6) Similar to (5), using the term "Homeland Security" in the movie is an obvious reference.
7) The revolutionaries/terrorists/fishes are shown to be just as political and militant as the government they oppose.
There are more, but that is enough. Overall a wonderful movie which leaves me thinking for a long time, which is all I ask.
I've seen this film and let me tell everyone that it was one of the most pleasurable surprises I've ever had with a film. I hadn't heard about it before and it totally took me by surprise. It blew me away and left me speechless. The acting is excellent by most of the actors, but Michael Caine deserves to receive a special mention for his amazing portrait of the old hippie Jasper. His performance is fantastic and he totally stole the show in the scenes he was in. Claire Hope is also fantastic in the role of Kee. Her performance is quite impressive, especially considering this is one of her first films. Clive Owen is also great as the reluctant hero who sees his life turned upside down and is given a huge responsibility. I've seen him in some other films and he's at his best here. A very good performance, you could feel what he was going through. In the technical aspects the film was brilliant, particularly Alfonso Cuarón's strong and consistent direction that is one of the best things in the film, and contributes a lot to its quality. Also director of photography Emmanuel Lubezki does wonders with images and there are some extremely beautiful shots all done in a naturalistic way, natural lighting, etc. It's an extremely well crafted film that makes you go through the emotional struggle the characters go through and makes you feel that you're in the middle of it all. Besides, it's also an extremely touching story that certainly touched my heart. One of the best films I've ever seen without any doubt.
I've had a particularly bad film year, especially after having seen one
particular over-hyped vacuous mess earlier in the year which all but
killed my desire to see any films, no matter how interesting they
looked or what the critics said about them. So, it was with a little
trepidation that I went to see this, especially given that it starred
Clive Owen (IMHO, the George Lazenby of British acting).
Well, I loved it and I'm not ashamed. It's unremittingly bleak and violent, but so beautifully filmed and realised that, at one point, I damn nearly burst into tears that someone could have created something so fresh and so moving, so provocative, so disturbing and so grimly beautiful. I thought it brought a real sense of imagination to the screen and that it was possessed of a fantastic visual flair. I felt that it ended on a note of hope, however uncertain and unclear, and certainly a note of redemption for the hero. I'll admit that Owen, while he still hasn't convinced me that he's a great actor, pulls off this role with a hangdog...um, doggedness that I found believable and often even moving.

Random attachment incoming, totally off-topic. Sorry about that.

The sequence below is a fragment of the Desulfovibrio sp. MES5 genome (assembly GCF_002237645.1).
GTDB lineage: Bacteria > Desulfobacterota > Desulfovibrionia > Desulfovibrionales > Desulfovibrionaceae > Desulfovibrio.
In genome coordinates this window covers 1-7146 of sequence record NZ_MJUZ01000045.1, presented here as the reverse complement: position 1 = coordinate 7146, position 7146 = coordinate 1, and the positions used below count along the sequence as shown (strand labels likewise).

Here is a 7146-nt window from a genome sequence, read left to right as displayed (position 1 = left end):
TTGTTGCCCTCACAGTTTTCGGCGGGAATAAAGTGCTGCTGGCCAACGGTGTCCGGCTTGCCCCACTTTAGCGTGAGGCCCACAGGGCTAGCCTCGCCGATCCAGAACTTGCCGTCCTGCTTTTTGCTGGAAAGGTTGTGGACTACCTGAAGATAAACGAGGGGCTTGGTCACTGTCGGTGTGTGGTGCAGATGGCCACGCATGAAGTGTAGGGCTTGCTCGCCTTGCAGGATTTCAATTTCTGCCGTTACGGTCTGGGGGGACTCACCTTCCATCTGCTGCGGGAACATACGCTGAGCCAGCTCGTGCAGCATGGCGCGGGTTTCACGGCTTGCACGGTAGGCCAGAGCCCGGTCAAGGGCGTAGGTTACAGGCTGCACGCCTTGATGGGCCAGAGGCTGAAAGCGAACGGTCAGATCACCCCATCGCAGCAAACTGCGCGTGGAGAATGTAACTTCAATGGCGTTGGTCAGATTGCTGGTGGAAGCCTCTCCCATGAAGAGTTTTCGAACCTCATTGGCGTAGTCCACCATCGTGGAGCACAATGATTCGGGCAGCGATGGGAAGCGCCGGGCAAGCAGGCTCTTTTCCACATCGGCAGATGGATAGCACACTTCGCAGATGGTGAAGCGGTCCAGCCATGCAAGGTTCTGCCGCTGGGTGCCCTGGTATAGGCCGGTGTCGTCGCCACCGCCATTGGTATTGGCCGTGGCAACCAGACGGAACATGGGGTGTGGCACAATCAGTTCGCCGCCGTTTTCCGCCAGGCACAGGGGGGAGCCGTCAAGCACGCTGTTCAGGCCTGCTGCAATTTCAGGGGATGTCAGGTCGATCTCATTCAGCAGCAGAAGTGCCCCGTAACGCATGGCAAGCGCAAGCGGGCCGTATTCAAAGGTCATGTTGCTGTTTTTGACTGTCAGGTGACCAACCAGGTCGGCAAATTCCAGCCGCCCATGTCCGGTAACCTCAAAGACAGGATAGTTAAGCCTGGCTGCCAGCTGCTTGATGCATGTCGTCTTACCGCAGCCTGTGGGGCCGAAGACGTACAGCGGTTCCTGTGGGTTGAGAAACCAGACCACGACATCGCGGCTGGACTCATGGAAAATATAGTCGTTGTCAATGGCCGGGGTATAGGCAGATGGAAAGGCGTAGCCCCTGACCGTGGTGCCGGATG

I left the cinema strangely elated, relieved that cinema still has the power to move.
This year I attended for the first time the Venice Film Festival in Italy. I was of course quite excited and bought tickets to some screenings of a few different films I found interesting. Initially Children of Men wasn't in my plans but I was convinced by a friend who was very enthusiastic about it. Now I say I'm glad I bought the tickets! What an amazing film this is. The science fiction genre is just a coat to project into the future the horrors and problems of our current days and many films attempt that ending up, in most cases, failing. This one however succeeds. Succeeds indeed but not only in this... The film blew away nearly everyone in the audience as one of the best action movies we have seen lately, with extremely exciting and brutal chases, gun fights, etc. Don't be put off by this though, the film is as good as it is not because of the action sequences but its amazingly emotional and touching story. The performances of the cast is impressive especially Clive Owen and the newcomer Claire Hope Ashitey who throughout the film develop the relationship between their characters and it's such a joy to see the development. I'm not very good at writing reviews so I think I'll stop know, but I had at least to transmit something to everyone who might be interested in watching this film. Don't pass this one, you won't regret it. In my view one of the few excellent films released this year.
Alfonso Cuaron has given us a very clever rendering of a very English
dystopian novel. P D James, the "Baroness of Bad" is famous for her
well-written and absorbing police procedural novels ("Inspector
Dalgliesh") but in the early 90s she produced a vision of a world only
20 years into the future in which for unspecified reasons all the women
on earth have become infertile and no babies have been born for the
last 18 years.
The rest of the world has lapsed into chaos but the British, stoically, have put the remainder of their civil liberties into the fire and have settled down under an oppressive dictatorship to ward off foreign boarders and await inevitable extinction, though there are some violent dissidents called the fish.